court finds that Manning’s declaration, in combination with the other circumstantial indicia of
authenticity, such as the copyright date and the web address, is sufficient to support a reasonable
juror belief that the exhibits are what Manning and Yankee Ford say they are. Accordingly, the
screenshots are admissible.
The court recognizes that Yankee Ford’s exhibits show a copyright date of 2015, while
the transactions that form the basis of this case occurred in 2013; however, the difference in time
affects the weight of the exhibits, not their admissibility. The 2015 exhibits still retain value and
are helpful to the court in demonstrating the ways that customers can communicate with Yankee
Ford through its website. Moreover, the only significant difference that Summit has noted
between the 2013 and 2015 websites is the change of the chat feature from “Live Chat” to “Chat
Now.” The court has noted this change.
Because the screenshots are admissible, the court will DENY Summit’s Motion to Strike
Motion to Dismiss
A Rule 12(b)(2) motion attacks the court’s jurisdiction over the defendant’s person. In
determining whether personal jurisdiction exists, a federal court sitting in diversity undertakes a
two-step inquiry: “the exercise of jurisdiction must (1) be appropriate under the state long-arm
statute and (2) not violate the Due Process Clause of the Fourteenth Amendment to the United
States Constitution.” United Techs. Corp. v. Mazer, 556 F.3d 1260, 1274 (11th Cir. 2009).
“The plaintiff bears the burden of establishing personal jurisdiction over the defendant
[but] ‘need only make a prima facie showing.’” S & Davis Intern., Inc. v. The Republic of
Yemen, 218 F.3d 1292, 1303 (11th Cir. 2000) (quoting Taylor v. Phelan, 912 F.2d 429, 431 (10th
Cir. 1990)). The court must accept the allegations in the complaint as true. Id. “Where, as here,
the defendant challenges jurisdiction by submitting affidavit evidence in support of its position,
‘the burden traditionally shifts back to the plaintiff to produce evidence supporting jurisdiction.’”
Mazer, 556 F.3d at 1274 (quoting Meier ex rel. Meier v. Sun Int’l Hotels, Ltd., 288 F.3d 1264,
1269 (11th Cir. 2002)). If “the plaintiff’s complaint and supporting evidence conflict with the
defendant’s affidavits, the court must construe all reasonable inferences in favor of the plaintiff.”
Meier, 288 F.3d at 1269.
Alabama’s long-arm statute authorizes courts to “assert jurisdiction to the fullest extent
constitutionally permissible.” Mutual Serv. Ins. Co. v. Frit Ind., Inc., 358 F.3d 1312, 1319 (11th
Cir. 2004); see also Ala. R. Civ. P. 4.2. Thus, this court’s sole inquiry in its personal jurisdiction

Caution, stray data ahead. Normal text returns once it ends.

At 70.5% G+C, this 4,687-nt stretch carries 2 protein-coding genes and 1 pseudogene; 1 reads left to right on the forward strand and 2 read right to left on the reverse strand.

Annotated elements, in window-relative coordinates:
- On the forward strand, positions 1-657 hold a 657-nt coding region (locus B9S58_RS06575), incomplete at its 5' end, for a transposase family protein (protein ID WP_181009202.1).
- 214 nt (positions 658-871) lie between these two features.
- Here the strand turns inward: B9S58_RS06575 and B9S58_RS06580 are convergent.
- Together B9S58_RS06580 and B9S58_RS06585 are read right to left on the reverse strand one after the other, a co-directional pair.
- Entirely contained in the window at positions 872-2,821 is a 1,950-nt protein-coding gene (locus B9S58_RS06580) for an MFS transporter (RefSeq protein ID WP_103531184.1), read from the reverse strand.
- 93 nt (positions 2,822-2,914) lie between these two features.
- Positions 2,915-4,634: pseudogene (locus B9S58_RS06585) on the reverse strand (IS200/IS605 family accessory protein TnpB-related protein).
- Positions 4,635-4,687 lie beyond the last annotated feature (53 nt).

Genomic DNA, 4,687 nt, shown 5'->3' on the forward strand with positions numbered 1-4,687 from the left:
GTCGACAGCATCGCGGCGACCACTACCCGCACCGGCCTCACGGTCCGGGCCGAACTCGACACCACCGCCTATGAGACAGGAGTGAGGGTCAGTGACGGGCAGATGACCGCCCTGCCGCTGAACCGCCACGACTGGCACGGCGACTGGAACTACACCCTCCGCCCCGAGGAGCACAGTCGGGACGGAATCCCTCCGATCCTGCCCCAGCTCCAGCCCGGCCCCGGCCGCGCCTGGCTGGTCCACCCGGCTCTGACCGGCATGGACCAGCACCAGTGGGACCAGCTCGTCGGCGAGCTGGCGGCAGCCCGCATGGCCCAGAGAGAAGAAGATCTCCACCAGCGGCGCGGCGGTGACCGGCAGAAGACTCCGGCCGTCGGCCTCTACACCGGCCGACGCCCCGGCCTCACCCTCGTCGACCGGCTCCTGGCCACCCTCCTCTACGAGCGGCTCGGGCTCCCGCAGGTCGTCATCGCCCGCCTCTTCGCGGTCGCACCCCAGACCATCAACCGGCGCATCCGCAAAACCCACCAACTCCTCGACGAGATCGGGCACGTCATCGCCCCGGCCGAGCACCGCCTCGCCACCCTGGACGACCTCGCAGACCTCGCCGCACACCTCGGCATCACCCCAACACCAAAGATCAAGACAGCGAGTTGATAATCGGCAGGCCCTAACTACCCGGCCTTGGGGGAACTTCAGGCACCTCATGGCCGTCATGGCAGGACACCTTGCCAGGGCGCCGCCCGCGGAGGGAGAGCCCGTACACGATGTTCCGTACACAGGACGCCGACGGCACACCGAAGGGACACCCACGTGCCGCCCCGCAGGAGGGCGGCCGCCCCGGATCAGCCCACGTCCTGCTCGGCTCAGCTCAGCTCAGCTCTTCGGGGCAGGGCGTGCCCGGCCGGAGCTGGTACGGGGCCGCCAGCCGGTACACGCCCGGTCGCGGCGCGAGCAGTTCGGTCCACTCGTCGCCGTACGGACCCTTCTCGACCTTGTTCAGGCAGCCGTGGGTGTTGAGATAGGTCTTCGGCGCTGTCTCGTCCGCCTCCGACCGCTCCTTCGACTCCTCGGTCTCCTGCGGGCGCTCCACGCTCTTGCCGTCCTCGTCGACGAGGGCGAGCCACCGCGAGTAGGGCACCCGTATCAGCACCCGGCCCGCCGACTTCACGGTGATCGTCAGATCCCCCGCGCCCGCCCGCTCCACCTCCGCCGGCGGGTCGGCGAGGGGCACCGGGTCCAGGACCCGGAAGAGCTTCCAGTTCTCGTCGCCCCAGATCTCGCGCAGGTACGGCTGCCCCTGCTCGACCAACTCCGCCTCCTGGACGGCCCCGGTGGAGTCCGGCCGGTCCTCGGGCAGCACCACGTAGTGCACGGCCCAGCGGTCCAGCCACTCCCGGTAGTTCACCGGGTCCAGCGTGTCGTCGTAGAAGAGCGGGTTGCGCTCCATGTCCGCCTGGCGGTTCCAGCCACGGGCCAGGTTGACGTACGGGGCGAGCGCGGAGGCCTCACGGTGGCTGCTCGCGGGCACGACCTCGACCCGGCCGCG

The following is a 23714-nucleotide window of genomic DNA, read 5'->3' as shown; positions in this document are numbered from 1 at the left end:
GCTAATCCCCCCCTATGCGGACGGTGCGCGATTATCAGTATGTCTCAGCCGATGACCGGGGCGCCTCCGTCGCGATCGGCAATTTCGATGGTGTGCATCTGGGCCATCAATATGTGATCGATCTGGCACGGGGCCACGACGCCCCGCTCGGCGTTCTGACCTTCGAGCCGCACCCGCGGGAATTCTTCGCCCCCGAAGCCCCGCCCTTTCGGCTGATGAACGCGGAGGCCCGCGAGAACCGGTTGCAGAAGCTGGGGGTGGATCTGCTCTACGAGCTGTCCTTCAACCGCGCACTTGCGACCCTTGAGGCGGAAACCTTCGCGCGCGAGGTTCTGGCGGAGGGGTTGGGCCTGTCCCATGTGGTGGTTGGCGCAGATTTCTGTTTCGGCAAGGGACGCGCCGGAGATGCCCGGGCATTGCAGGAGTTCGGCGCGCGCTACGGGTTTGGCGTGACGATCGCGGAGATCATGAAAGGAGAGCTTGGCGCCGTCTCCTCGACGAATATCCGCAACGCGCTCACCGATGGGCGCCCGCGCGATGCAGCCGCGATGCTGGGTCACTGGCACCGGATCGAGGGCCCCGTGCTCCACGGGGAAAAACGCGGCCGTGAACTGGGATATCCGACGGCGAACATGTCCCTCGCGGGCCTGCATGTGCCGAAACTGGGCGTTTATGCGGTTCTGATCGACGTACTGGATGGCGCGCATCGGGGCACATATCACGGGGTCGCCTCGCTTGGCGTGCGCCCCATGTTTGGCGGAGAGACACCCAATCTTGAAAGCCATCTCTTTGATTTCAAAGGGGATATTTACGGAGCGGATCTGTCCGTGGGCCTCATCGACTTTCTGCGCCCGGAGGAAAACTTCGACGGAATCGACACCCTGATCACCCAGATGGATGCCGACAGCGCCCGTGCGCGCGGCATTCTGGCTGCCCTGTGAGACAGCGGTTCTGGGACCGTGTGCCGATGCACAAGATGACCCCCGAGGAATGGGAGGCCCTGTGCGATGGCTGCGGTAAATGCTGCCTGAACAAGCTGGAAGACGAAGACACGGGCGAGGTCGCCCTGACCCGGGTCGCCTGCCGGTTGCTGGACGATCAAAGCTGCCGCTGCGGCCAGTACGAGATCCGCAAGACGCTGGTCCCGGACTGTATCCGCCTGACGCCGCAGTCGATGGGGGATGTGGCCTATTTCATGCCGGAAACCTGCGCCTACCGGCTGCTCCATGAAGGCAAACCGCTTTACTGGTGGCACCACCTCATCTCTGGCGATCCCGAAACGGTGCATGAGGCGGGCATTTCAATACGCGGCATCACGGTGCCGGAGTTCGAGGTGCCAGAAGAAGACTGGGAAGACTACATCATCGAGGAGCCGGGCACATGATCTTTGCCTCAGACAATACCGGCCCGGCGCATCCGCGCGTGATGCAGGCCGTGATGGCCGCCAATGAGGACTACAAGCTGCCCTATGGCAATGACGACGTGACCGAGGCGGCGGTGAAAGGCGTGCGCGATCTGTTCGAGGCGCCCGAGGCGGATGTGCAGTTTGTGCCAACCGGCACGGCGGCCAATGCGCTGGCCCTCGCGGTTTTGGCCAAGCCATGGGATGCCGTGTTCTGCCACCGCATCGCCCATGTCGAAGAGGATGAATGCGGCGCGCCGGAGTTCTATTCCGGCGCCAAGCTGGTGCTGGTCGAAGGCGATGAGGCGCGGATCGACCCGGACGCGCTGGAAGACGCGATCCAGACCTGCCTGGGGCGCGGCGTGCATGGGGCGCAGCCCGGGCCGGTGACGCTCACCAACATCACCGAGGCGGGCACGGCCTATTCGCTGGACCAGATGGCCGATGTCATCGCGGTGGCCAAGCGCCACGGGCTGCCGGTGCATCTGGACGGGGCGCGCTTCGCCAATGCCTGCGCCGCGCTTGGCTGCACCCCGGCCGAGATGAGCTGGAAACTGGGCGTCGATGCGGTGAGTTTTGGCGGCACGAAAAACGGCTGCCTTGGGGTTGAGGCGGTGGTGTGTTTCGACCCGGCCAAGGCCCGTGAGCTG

analysis is whether exercising jurisdiction over the Defendant is permissible under the Due
Process Clause of the Fourteenth Amendment. Mutual Serv. Ins. Co., 358 F.3d at 1319. The Due
Process Clause requires that, to subject an out-of-state Defendant to suit, the Defendant must
“have certain minimum contacts with [the forum State] such that the maintenance of the suit does
not offend ‘traditional notions of fair play and substantial justice.’” Int’l Shoe Co. v. State of
Washington, 326 U.S. 310, 316 (1945) (quoting Milliken v. Meyer, 311 U.S. 457, 463 (1940)).
Due process also “mandates a consideration of the fairness in forcing the defendant to litigate in
a foreign forum.” Butler v. Beer Across America, 83 F. Supp. 2d 1261, 1265 (N.D. Ala. 2000)
(citing Madara v. Hall, 916 F.2d 1510, 1517 (11th Cir. 1990) and Cable/Home Communication
v. Network Productions, Inc., 902 F.2d 829, 857 (11th Cir. 1990)).
Personal jurisdiction may be either general or specific. General personal jurisdiction
arises “[w]hen a state exercises personal jurisdiction over a defendant in a suit not arising out of
or related to the defendant’s contacts with the forum . . . .” Helicopteros Nacionales de
Colombia, S.A. v. Hall, 466 U.S. 408, 414 n. 9 (1984). “The due process requirements for general
personal jurisdiction are more stringent than for specific personal jurisdiction, and require a
showing of continuous and systematic general business contacts between the defendant and the
forum state.” Consolidated Dev. Corp. v. Sherritt, Inc., 216 F.3d 1286, 1292 (11th Cir. 2000).
General jurisdiction is proper when a defendant has contacts with the State that are so
“‘continuous and systematic’ as to render [the Defendant] essentially at home in the forum
State.” Goodyear Dunlop Tires Operations, S.A. v. Brown, 131 S. Ct. 2846, 2851 (2011). “Only a
limited set of affiliations with a forum will render a defendant amenable to [general] jurisdiction”
in a forum State. Daimler AG v. Bauman, 134 S. Ct. 746, 760 (2014). The “paradig[m] . . . bases
for general jurisdiction” for a corporation are its “place of incorporation and principal place of
business.” Id. (citations omitted).
Specific personal jurisdiction arises “when a State exercises personal jurisdiction over a
defendant in a suit arising out of or related to the defendant’s contacts with the forum . . . .”
Helicopteros, 466 U.S. at 414 n. 8. To be subject to specific personal jurisdiction, a corporation
must “purposefully avail itself of the privilege of conducting activities within the forum State.”
Hanson v. Denckla, 357 U.S. 235, 253 (1958). Additionally, that the defendant could be sued in
the forum State should not be merely foreseeable, but rather the defendant’s contacts with the